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If you dont go genuine.. then what? RRS feed

  • Question

  •   Just wondering what would happen to your computer, if you DO have a version of Windows XP Pro or Home that is "not" genuine and you dont make it "genuine" at any point in time.

        Example, is MS going to release say a " SP3 " update some time in the near future for Windows XP that ONLY genuine WinXP users can download / install and use?   Will non-genuine computer users eventually be forced to pay up or their computer will just stop functioning?  Or will the computers continue to function normally, but just never receive new updates etc.

      On another note, the price that is listed on the "buy genuine" webpage for your country, is that in our currency or american currency?     I live in Toronto, Canada.  So I want to know if I would be billed for $199 american (which is about $233 canadian) or $199 canadian?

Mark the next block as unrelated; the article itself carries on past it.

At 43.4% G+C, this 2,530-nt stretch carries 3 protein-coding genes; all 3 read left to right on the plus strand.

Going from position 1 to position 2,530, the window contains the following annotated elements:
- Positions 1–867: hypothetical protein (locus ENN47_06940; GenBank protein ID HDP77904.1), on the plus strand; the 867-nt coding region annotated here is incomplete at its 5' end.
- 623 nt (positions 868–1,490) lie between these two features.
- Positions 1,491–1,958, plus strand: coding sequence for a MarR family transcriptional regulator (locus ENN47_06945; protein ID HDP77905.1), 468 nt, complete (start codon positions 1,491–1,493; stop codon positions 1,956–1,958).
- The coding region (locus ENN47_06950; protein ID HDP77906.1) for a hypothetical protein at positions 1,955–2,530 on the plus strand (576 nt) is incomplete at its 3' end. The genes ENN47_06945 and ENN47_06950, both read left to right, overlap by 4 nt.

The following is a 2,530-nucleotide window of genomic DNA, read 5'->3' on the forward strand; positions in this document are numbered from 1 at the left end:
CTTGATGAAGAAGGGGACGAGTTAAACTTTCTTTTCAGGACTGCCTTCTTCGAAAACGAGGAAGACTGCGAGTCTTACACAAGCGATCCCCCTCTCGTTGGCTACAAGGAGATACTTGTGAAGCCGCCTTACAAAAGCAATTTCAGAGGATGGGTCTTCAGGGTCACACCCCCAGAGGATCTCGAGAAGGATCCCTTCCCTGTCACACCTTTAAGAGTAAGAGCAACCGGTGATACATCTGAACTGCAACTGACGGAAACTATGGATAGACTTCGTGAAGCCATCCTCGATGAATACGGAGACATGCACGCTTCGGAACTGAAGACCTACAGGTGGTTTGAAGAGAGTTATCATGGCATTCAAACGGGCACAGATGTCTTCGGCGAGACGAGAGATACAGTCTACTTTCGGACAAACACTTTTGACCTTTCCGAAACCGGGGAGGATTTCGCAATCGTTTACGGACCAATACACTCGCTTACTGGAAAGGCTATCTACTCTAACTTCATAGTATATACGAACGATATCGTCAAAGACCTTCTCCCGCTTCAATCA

It is my understanding, that if I was to purchase a hard drive and an OEM version of Windows from any retailer in my area and I happen to update my motherboard sometime down the road (after installing windows with that new key of course).  That the OEM key that I bought from that retailer would no longer be good on my "updated system".     Is there a way to wipe that key from the old system, so it would be possible to re-use that purchased OEM key once again on an "upgraded" system? 

     I have also read that the WGA Kit that can be purchased online with the email link, contains the cd for the retail version that you would buy in stores.  That version IS possible to move around onto the same computer that receives and update sometime down the road.   Correct?? 

     

    Thanks for answering my questions.

    Tuesday, July 11, 2006 12:02 AM

Answers

  •  Nerve2499 wrote:

      Just wondering what would happen to your computer, if you DO have a version of Windows XP Pro or Home that is "not" genuine and you dont make it "genuine" at any point in time.

    Your computer will continue to function normally.  Your installation of XP will continue to get Automatic Updates if it is set to get them.  You will not be able to visit Windows/Microsoft Updates to download updates manually.  You will not be able to get some nice-to-have downloads from MS downloads.